“The formulation we are working with now,” he points out, “is quite different than what was presented at Sandia in 2012.”
Are the property and processing improvements similar? The advantages in terms of reduced infusion time and improved mechanical properties compared to epoxy and vinyl ester infusion formulations have been maintained, Klausen confirms, but he prefers not to reveal specific property values until this infusion resin’s certification by DNV GL (Oslo, Norway) is complete. That process, he estimates, will conclude sometime this year. Notably, a previously formulated Covestro PU resin was the world’s first PU resin to receive DNV GL certification.
In 2015, Klausen partnered with the Center for Lightweight Production Technology (ZLP) in Stade, Germany, a division of the German Aerospace Center (DLR, Cologne) that collaborates with the DLR Institute of Composite Structures and Adaptive Systems in Braunschweig and the Institute of Structures and Design in Stuttgart. Established to enhance cooperation between science and industry, it works to optimize composites production technologies. The ZLP contributed significant blade design and manufacturing experience and a 45m wind blade mold, previously used by turbine maker Nordex (Hamburg, Germany).
Finalizing fibers and process
The project to demonstrate Covestro’s latest developments in a polyurethane resin for wind blades was now set — infusion of a 45m long spar cap, the primary structural element of a wind blade. At this point, two final project partners were invited to participate: reinforcements and core materials supplier SAERTEX GmbH & Co. KG (Saerbeck, Germany) and process engineering specialist and equipment supplier Hübers Verfahrenstechnik Maschinenbau (Bocholt, Germany).
“We received a request from DLR to provide unidirectional [UD] glass fiber reinforcements,” recalls SAERTEX account manager Alexander Winter. “These UDs are a material we commonly supply into wind blade spars,” he notes. They comprise two layers: a stabilization layer of 90° fibers, weighing only a few grams per square meter, and the unidirectional 0° layer, which provides strength along the length of the spar. “The fabric used in the spar cap demo project was one we had specifically developed for a 45m spar,” says Winter. It featured a 1,182g/m2 a real weight and 670-mm width. SAERTEX has made this type of noncrimp fabric (NCF) with glass fiber as heavy as 4,000 g/m2 and as light as 230 g/m2. It also can slit this type of fabric into widths that range from a few centimeters up to 3m. “For many fabrics, the normal production width is 50 or 100 inches [1.3 or 2.5m],” says Winter, “but UDs are typically 200-600 mm in width.” To help speed layup, especially for blade skins, SAERTEX also kits fabrics for a variety of manufacturers — e.g., 100 cut and labeled NCF pieces per box.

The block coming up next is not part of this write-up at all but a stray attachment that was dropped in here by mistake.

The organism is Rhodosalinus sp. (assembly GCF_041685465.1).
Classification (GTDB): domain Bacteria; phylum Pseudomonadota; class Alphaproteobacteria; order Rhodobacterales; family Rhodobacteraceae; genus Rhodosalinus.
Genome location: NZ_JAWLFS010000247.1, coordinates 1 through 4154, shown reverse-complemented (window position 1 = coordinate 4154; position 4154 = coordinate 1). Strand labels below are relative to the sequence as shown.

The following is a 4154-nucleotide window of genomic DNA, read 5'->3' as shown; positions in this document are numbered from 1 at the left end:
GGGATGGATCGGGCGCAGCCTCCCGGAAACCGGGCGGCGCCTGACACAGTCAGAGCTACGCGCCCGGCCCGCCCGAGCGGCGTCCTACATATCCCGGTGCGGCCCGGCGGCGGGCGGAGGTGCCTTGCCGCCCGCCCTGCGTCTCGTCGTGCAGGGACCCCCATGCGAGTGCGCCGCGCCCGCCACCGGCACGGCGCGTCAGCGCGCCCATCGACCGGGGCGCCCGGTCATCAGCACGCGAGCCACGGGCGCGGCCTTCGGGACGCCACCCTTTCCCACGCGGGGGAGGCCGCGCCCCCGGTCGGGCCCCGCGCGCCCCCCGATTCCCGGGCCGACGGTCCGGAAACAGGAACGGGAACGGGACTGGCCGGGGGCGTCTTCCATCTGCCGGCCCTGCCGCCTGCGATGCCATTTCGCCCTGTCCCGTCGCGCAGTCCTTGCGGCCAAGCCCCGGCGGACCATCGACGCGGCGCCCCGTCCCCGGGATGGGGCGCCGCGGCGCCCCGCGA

“We selected glass fibers with a sizing that is compatible with the Covestro PU resin,” Winter recalls. Covestro also completed smaller-scale infusion tests in advance (see Step 1).
Like other infusion resins used in wind blade construction, PU requires the metering, mixing and dispensing (MMD) of two components, typically achieved using specialized equipment (see Meter/mix/dispense machines: Doubling down on control). Klausen explains selection of the final project partner. “Hübers was brought in because we wanted to use very advanced process control,” he says. “One reason for this was to minimize the processing variability, so that we could see what the resin was achieving. But we also pursue top-class solutions for industry as a general approach.”
Klausen did not seek traditional polyurethane machine specialists because they lacked familiarity with vacuum degassing in the resin tank. He explains, “Hübers’ background is incast polymers for electrical transformer applications, where any bubbles can generate a spark. So, they have developed very tight process control along with inline vacuum degassing of the resin, which provides very reliable, consistent and high-quality infusion results.”
Demonstration and future development
All project partners were on site for infusion of the 45m spar cap. “The team worked well together. DLR was very experienced and there also were some staff from a rotor blade manufacturer who provided assistance,” says Winter.
First, the mold was prepared by applying a release film using standard materials and process (Step 2). Next, 52 plies of the dry glass fiber uni materials were placed into the mold (Step 3). Then the vacuum bag, resin supply/feed lines and vacuum lines were installed (Step 4) and the infusion was started (Step 5). The setup used just one central feed line; two additional lines were available as backups only. Infusion of the spar cap was completed in 46 minutes.